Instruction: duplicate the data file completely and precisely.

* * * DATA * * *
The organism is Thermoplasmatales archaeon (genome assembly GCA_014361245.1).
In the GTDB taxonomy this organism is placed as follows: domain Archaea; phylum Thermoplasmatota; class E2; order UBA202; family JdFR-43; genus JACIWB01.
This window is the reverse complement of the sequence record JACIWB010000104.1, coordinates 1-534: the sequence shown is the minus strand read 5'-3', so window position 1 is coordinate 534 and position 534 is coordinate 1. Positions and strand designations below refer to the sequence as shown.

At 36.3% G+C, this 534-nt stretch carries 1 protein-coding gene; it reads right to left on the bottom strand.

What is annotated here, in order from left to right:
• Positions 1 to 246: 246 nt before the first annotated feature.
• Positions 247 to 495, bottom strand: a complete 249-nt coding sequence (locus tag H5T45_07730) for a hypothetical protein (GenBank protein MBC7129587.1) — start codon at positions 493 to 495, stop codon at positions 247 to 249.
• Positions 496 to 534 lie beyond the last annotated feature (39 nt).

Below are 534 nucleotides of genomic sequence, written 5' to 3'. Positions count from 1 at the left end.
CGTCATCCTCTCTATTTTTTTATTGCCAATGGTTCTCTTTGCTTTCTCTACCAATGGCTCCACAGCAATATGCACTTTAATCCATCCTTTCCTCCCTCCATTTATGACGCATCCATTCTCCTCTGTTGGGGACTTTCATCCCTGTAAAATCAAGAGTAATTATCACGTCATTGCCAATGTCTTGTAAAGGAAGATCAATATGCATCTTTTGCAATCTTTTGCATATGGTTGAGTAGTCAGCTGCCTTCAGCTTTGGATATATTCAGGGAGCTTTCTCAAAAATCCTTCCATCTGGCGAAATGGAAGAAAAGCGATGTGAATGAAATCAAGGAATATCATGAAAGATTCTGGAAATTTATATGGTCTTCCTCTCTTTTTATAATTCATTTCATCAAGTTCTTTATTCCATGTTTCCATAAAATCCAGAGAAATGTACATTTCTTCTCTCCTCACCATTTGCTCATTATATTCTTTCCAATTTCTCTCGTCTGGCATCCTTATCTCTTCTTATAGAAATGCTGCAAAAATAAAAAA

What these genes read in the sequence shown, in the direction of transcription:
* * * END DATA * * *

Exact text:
The organism is Thermoplasmatales archaeon (genome assembly GCA_014361245.1).
In the GTDB taxonomy this organism is placed as follows: domain Archaea; phylum Thermoplasmatota; class E2; order UBA202; family JdFR-43; genus JACIWB01.
This window is the reverse complement of the sequence record JACIWB010000104.1, coordinates 1-534: the sequence shown is the minus strand read 5'-3', so window position 1 is coordinate 534 and position 534 is coordinate 1. Positions and strand designations below refer to the sequence as shown.

At 36.3% G+C, this 534-nt stretch carries 1 protein-coding gene; it reads right to left on the bottom strand.

What is annotated here, in order from left to right:
• Positions 1 to 246: 246 nt before the first annotated feature.
• Positions 247 to 495, bottom strand: a complete 249-nt coding sequence (locus tag H5T45_07730) for a hypothetical protein (GenBank protein MBC7129587.1) — start codon at positions 493 to 495, stop codon at positions 247 to 249.
• Positions 496 to 534 lie beyond the last annotated feature (39 nt).

Below are 534 nucleotides of genomic sequence, written 5' to 3'. Positions count from 1 at the left end.
CGTCATCCTCTCTATTTTTTTATTGCCAATGGTTCTCTTTGCTTTCTCTACCAATGGCTCCACAGCAATATGCACTTTAATCCATCCTTTCCTCCCTCCATTTATGACGCATCCATTCTCCTCTGTTGGGGACTTTCATCCCTGTAAAATCAAGAGTAATTATCACGTCATTGCCAATGTCTTGTAAAGGAAGATCAATATGCATCTTTTGCAATCTTTTGCATATGGTTGAGTAGTCAGCTGCCTTCAGCTTTGGATATATTCAGGGAGCTTTCTCAAAAATCCTTCCATCTGGCGAAATGGAAGAAAAGCGATGTGAATGAAATCAAGGAATATCATGAAAGATTCTGGAAATTTATATGGTCTTCCTCTCTTTTTATAATTCATTTCATCAAGTTCTTTATTCCATGTTTCCATAAAATCCAGAGAAATGTACATTTCTTCTCTCCTCACCATTTGCTCATTATATTCTTTCCAATTTCTCTCGTCTGGCATCCTTATCTCTTCTTATAGAAATGCTGCAAAAATAAAAAA

What these genes read in the sequence shown, in the direction of transcription: